Take the 2-minute tour ×
Stack Overflow is a question and answer site for professional and enthusiast programmers. It's 100% free.

How does a T9 dictionary work? What is the data structure behind it. If we type '4663' we get 'good' when we press down button we get 'gone' then 'home' etc...

EDIT: If the user types in 46 then it should show 'go' and when pressed down arrow should show 'gone' etc...

share|improve this question

5 Answers 5

It can be implemented in several ways, one of them is Trie. The route is represented by the digits and the nodes point to collection of words.

It can be implemented using nested hash tables as well, the key of the hash table is a letter and on every digit the algorithm calculates all possible routes (O(3^n) routes).

share|improve this answer
    
+1 for mentioning Trie. –  Jack Apr 4 '10 at 13:48
1  
Could you detail a bit the nested hash tables solution? I don't understand why a nested hash table is better than a simple hash table on the entire word (using for example a multimap) which would still be O(3^n) average case. –  Wernight Feb 10 '11 at 19:22
    
+1 for Trie, which to me is an acceptable and elegant solution. –  eeerahul Jan 12 '12 at 10:21

4663

translates to

{G,H,I}{M,N,O}{M,N,O}{D,E,F}

T9 works by filtering the possibilities down sequentially starting with the first possible letters. So the first step in your example will be to filter the dictionary list to all words beginning with G, H, or I. Next step, take that list and filter the second letters by M, N, O. And so on...

share|improve this answer
    
Thanks for elaborate description. This clears my doubt. –  bibbsey Jul 28 '13 at 11:40

I think that T9 is using a bit-map-based Trie. On the first level there is a 32-bit (I assume they expanded to 32) word where each bit represents a letter. All letters that are valid as start letters for a word have their bit set.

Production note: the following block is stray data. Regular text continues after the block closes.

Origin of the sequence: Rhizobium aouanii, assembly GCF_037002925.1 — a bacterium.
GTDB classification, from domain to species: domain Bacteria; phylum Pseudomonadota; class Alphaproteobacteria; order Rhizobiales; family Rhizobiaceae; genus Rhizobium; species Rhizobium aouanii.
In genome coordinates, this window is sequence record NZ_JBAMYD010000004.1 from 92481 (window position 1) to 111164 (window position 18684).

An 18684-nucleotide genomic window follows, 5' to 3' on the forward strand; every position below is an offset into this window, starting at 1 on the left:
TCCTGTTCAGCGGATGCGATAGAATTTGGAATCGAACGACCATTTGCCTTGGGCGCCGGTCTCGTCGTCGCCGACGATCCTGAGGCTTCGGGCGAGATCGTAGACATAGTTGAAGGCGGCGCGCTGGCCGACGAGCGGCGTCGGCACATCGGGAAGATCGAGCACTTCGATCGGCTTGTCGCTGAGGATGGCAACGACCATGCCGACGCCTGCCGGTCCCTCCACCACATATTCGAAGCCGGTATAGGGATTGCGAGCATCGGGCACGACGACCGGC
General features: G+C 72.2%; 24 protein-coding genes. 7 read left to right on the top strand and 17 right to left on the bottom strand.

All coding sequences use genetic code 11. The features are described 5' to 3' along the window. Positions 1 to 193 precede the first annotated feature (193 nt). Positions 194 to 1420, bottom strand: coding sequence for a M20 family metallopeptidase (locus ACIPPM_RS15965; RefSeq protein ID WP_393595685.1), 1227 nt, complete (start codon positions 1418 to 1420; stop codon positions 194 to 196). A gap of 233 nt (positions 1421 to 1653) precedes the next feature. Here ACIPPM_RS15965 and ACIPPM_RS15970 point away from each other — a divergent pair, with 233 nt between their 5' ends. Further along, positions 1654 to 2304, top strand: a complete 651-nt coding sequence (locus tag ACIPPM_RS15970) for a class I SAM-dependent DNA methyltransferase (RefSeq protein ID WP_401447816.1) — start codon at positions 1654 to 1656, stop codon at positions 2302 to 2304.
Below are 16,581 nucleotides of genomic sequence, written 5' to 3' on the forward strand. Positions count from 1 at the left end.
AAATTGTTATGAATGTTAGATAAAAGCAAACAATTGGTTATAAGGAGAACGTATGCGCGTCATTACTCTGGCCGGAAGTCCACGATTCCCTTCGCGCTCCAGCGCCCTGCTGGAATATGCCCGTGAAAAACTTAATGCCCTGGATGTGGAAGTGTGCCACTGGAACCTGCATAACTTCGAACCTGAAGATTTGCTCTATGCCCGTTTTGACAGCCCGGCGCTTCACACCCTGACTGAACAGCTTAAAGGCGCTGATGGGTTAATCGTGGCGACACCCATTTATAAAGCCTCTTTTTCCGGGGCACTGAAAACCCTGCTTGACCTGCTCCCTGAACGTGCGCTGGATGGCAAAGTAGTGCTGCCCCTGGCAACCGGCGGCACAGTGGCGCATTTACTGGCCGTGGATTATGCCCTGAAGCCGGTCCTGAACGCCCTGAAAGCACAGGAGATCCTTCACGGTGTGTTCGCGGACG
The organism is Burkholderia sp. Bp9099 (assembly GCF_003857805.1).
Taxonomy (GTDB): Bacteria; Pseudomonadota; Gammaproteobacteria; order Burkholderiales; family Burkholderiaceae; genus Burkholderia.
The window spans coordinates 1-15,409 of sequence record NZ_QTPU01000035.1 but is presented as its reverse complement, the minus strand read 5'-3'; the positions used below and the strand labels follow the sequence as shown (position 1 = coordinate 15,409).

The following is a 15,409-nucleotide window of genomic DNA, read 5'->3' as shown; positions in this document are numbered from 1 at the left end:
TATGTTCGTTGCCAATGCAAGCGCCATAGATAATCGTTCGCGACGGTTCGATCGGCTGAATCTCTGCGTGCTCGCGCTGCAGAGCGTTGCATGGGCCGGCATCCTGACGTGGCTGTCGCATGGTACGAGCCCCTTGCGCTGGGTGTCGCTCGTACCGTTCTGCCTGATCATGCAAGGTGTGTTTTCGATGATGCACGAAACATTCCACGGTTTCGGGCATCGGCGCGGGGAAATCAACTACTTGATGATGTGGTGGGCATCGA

In the next level there is one 32-bit map for each of those bits that were set in the previous level. In these maps each bit is set if the corresponding letter is valid as a second letter in a word, with the starting letter decided by the first level.

The structure then continues. Using one-bit-per-letter makes a very efficient storage. The addressing scheme however must be challenging. There might also be some kind of optimization using the above schema for short words while using something else for longer words.

share|improve this answer

I guess, as those before that T9 uses a trie, where the links are represented by a bitmap (1 bit per letter). This is called a succinct data structure, as Steve Hanov explains very nicely:

http://stevehanov.ca/blog/index.php?id=120

share|improve this answer

I'd probably do it by starting with a dictionary, then (for each word) push the word onto a list keyed by the numbers that could form the word.

Then, you'll probably need to sort the resulting lists in some fashion, so more likely words appear before less likely words (if you have the space, I'd also include a small area for a counter, so we can incrementally re-sort these OR simply mov ethe last used to the front of the suggestion list, so we, over time, tend towards giving the user a better answer).

That way, when you have 4663 as an input, you can quite simply retrieve the relevant linked list wit ha roughly O(1) hash table lookup.

share|improve this answer

Your Answer

 
discard

By posting your answer, you agree to the privacy policy and terms of service.

Not the answer you're looking for? Browse other questions tagged or ask your own question.